Company Profiles

SEBA Bank Benefits As It Straddles Traditional And Crypto Worlds

Tom Burroughes Group Editor 18 August 2023

SEBA Bank Benefits As It Straddles Traditional And Crypto Worlds

We talk to the CEO of a Switzerland-headquartered bank with international reach and ambition. With turbulence continuing in the world of digital assets, and a complex regulatory landscape, the firm argues that it is well placed to capitalise.

It is an understatement that the cryptocurrency and digital assets space has faced problems in recent years. With the FTX collapse and legal consequences, the implosion of some “stablecoins,” and the US SEC’s charges against cryptocurrency exchange Binance – life has been difficult. 

In all this furore, straddling traditional banking and digital worlds, and operating in the more liberal and stable jurisdictions for digital assets, is a bonus. That is the boast of SEBA Bank, an organisation headquartered in Zug – part of Switzerland’s “crypto valley” – with a licensed business in Abu Dhabi, UAE, and an office in Mumbai, India. It also opened a Hong Kong subsidiary office in November 2022. At the time of writing, SEBA (Hong Kong) Limited has been in discussions with the relevant authorities in Hong Kong about securing a licence. 

Demand is so strong for a bank that can onboard “crypto natives” as efficiently as traditional clients who want a piece of the digital assets pie, that it is proving quite a challenge to keep up, Franz Bergmueller, SEBA’s chief executive, told this publication in a call.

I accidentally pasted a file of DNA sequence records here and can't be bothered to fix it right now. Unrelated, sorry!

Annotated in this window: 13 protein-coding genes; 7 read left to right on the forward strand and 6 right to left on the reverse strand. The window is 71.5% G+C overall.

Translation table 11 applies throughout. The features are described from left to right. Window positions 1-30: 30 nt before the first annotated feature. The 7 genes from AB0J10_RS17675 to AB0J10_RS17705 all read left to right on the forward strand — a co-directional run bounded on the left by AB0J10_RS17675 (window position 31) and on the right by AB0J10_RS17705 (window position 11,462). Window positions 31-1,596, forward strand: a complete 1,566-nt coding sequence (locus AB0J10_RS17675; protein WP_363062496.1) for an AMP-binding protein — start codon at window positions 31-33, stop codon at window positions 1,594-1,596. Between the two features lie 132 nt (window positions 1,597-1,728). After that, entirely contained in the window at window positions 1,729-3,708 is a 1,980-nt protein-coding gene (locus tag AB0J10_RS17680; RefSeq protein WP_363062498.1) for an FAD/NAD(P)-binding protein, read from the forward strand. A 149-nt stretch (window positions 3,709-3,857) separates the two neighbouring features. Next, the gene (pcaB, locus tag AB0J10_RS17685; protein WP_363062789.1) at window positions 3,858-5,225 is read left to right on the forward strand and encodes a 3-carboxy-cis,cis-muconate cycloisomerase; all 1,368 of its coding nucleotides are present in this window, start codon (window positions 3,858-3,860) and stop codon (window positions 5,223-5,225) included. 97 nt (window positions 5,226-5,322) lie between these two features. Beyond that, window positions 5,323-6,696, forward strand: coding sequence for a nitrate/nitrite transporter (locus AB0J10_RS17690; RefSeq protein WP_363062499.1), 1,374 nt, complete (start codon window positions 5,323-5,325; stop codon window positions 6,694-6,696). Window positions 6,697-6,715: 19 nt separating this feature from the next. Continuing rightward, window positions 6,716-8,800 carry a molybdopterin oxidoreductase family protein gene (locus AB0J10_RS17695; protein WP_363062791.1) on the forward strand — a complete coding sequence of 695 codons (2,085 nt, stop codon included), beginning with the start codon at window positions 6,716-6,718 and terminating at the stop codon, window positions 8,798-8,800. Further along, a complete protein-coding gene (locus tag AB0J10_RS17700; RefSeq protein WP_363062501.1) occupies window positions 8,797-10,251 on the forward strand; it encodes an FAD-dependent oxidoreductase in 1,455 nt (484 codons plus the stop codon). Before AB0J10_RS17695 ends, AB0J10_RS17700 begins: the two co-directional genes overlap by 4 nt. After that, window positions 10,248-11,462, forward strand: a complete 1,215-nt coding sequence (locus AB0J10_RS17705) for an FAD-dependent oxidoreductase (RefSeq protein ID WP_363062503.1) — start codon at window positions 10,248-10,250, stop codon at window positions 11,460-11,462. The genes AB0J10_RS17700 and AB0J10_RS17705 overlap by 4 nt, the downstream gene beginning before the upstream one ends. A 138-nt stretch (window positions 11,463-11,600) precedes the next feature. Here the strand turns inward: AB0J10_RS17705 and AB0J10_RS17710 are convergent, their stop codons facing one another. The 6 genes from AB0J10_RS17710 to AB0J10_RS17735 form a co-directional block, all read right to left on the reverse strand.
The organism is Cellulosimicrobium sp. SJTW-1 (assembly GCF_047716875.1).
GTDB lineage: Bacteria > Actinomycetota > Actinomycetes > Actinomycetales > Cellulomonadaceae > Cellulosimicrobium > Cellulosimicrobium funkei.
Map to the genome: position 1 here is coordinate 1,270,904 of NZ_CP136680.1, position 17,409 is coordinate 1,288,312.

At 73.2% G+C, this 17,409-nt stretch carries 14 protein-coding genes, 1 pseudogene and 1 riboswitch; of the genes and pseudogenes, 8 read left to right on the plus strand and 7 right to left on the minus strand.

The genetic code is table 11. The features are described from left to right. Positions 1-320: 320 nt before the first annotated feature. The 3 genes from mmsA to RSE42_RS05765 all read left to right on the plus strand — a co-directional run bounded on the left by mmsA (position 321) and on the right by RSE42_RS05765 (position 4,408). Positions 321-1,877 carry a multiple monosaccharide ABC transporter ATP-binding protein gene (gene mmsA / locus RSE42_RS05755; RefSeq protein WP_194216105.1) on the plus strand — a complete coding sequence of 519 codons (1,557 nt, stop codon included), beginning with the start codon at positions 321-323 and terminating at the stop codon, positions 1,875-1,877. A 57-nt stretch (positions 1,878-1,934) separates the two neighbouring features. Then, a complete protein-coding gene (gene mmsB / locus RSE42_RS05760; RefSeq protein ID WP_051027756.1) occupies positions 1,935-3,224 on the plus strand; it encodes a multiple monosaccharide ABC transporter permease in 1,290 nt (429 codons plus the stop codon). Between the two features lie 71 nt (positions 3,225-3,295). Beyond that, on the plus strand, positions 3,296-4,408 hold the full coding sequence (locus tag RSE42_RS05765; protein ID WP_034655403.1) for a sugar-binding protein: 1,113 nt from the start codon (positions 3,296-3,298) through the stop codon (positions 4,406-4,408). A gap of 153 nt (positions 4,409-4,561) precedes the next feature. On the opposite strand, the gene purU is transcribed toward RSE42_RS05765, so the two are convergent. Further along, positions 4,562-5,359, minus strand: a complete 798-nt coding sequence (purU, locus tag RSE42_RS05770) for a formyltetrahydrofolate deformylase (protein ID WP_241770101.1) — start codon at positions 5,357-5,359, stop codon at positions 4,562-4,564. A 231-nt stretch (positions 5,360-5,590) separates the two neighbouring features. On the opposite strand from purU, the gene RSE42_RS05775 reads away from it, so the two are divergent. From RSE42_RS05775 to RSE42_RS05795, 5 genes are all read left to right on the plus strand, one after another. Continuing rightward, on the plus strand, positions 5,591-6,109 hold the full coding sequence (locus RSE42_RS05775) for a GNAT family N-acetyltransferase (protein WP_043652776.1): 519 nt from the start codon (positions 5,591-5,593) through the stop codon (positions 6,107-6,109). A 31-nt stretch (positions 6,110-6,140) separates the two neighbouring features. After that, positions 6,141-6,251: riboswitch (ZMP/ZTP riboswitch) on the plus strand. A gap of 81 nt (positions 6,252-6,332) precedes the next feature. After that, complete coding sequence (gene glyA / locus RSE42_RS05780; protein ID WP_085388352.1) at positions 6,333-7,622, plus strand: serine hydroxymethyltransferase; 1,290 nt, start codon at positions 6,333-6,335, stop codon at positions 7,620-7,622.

“More people are knocking on our door than ever before…the funnels of people who want to bank with us are wide,” Bergmueller, who joined the bank in April 2022, said. “People are crying out for accounts and access to services.”

“We are probably the only bank that does crypto and digital banking,” he continued. SEBA does not have a retail offering. Clients must have the status of accredited investor, or the equivalent. It also conducts commercial and institutional business and works also on a B2B basis with other banks, asset managers, miners of cryptocurrencies, family offices and many more.

In today’s world of tight compliance and risk management, SEBA Bank must be “super careful” with its checks, he said. But that quality control is also an important hallmark of the bank, he continued. One benefit for SEBA, Bergmueller said, is that contrary to predictions of how banks will be disintermediated in a new digital world, the need for institutions with a balance sheet and expertise is as strong as ever.

Digital ferment
There is little doubt that the wealth sector is showing lots of interest in the space. A survey of family offices around the world by BNY Mellon Wealth Management, published in March 2022, found that 77 per cent of them have some interest or involvement in cryptocurrencies. In its annual wealth report of 2022, Knight Frank said that 60 per cent of respondents to its survey cited blockchain technology as an increasing opportunity. It found that clients ask for 1 to 5 per cent of their portfolios to be in cryptos. 

SEBA’s Zug home base is a powerhouse. There were about 1,128 blockchain companies in Switzerland and the neighbouring principality of Liechtenstein at the end of 2021. The Swiss government implemented the legal basis for distributed ledger technology in 2021 and for listing security tokens on regulated secondary markets. (See related stories about Switzerland's digital assets industry here and here.)